Bermuda same-sex marriage ban means trouble for tourism and cruise ships
(AP) Bermuda hosted 693,000 tourists in 2017, and these visitors spent $431 million. The same-sex marriage ban will force many couples to rethink their travel plans. Bermuda's cruise ship economy grew last year. Bermuda received 161 cruise ship calls, bringing 416,049 passengers, an increase of 4.6 percent, and the government was forecasting more growth this year based on the 2017 numbers.
"Bermuda will have a backlash," Justin Nelson, the president and co-founder of the National LGBT Chamber of Commerce, wrote in an email. "Countries and travels brands know that LGBT inclusive tourism is big business — and Bermuda is going to suffer painful economic losses because of its decision to turn back the clock on same-sex marriages."
The decision has put Bermuda tourism and some major cruise lines in a difficult spot. Carnival subsidiaries Cunard and P&O Cruises are both registered in Bermuda. Regardless of where the ships are in the world, they will no longer be allowed to host same-sex marriages. Princess Cruises, also part of Carnival, has ships registered in Bermuda as well. In August, the three Carnival cruise lines said they had started taking bookings for same-sex marriages at sea.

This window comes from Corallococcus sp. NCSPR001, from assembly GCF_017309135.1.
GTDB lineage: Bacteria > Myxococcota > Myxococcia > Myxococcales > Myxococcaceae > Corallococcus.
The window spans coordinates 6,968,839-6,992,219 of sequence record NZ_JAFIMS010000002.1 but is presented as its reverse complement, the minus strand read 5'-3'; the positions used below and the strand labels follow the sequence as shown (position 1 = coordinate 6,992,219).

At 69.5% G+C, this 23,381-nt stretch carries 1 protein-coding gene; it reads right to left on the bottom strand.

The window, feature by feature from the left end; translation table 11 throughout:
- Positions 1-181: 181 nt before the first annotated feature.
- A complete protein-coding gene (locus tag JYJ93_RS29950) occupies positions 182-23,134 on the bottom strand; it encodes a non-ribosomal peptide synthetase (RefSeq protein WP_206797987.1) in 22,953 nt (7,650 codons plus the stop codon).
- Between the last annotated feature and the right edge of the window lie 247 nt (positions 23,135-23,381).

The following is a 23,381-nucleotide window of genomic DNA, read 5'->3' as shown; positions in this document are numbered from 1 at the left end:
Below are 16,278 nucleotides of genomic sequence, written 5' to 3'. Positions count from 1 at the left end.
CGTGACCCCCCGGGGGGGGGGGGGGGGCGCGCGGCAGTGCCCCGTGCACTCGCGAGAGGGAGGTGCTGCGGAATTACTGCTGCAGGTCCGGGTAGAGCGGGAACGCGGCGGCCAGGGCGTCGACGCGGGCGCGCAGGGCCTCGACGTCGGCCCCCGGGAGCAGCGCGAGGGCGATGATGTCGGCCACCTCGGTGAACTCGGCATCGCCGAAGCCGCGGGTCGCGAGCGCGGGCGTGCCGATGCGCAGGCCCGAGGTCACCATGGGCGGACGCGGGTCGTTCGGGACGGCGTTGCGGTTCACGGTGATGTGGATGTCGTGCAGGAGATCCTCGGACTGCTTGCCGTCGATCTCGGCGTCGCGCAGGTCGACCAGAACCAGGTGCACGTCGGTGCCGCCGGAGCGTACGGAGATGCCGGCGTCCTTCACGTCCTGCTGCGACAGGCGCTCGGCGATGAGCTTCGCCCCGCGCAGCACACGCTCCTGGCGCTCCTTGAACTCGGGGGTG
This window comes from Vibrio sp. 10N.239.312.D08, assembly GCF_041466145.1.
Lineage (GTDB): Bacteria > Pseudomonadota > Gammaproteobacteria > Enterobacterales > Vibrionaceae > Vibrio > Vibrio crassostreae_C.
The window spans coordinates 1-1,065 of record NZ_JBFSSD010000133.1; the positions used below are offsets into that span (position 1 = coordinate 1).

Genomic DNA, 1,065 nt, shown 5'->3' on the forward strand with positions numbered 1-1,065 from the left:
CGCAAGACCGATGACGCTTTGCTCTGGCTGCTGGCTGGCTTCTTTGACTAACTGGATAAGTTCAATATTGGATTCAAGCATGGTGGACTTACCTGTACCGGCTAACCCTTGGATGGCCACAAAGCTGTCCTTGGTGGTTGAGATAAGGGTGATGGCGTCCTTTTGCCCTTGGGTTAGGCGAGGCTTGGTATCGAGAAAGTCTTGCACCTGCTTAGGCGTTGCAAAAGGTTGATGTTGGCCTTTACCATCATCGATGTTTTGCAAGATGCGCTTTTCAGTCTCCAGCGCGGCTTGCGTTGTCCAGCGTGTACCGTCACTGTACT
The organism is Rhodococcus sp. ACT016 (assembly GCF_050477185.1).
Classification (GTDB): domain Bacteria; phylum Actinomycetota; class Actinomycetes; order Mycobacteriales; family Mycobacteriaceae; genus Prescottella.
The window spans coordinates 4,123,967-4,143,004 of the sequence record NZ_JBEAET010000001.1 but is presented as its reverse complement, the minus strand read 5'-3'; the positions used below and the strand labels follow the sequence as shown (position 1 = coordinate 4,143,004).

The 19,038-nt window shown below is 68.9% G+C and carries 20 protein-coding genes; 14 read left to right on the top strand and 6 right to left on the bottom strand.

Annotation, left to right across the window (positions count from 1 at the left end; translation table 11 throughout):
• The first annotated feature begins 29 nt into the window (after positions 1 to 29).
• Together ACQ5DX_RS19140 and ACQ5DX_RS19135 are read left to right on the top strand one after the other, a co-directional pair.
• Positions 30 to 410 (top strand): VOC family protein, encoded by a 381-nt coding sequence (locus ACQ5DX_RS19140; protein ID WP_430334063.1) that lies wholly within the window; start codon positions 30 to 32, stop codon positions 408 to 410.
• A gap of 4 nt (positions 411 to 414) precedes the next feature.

Nelson says more than 80 percent of the American LGBT population has passports, compared to about 40 percent for the rest of the population. He estimates the economic impact of LGBT travel worldwide at more than $100 billion. "Our communities make conscientious decisions based upon who has demonstrated policies that have our backs," Nelson wrote.
The cruise lines are not the only companies caught in the middle of the issue.
Bacardi, the largest privately held spirits company in the world, is based in Bermuda. "We have long called Bermuda home and have the highest regard for its people and respect for the democratic process," it said in a statement issued to CNBC on Feb. 13. "As a global business, however, we pride ourselves on being inclusive and support policies of equality. At Bacardi, we believe our purpose is to bring all people together in celebration."
The Bermuda Tourism Authority wrote a letter to the Senate in December urging the lawmakers not to pass the repeal. "Same-sex marriage is already the law of our island and to roll that back for what will be seen as a less equal union will cause us serious reputational damage," the letter reads. "It's not only LGBT travelers that care about equal rights based on sexual orientation. Our research indicates many companies, consumers and travelers, including the overwhelming majority of the younger visitors powering Bermuda's growth, care about this issue."
It estimated that the LGBT community spends $165 billion worldwide.
The Gayly. February 15, 2018. 10:40 a.m. CST.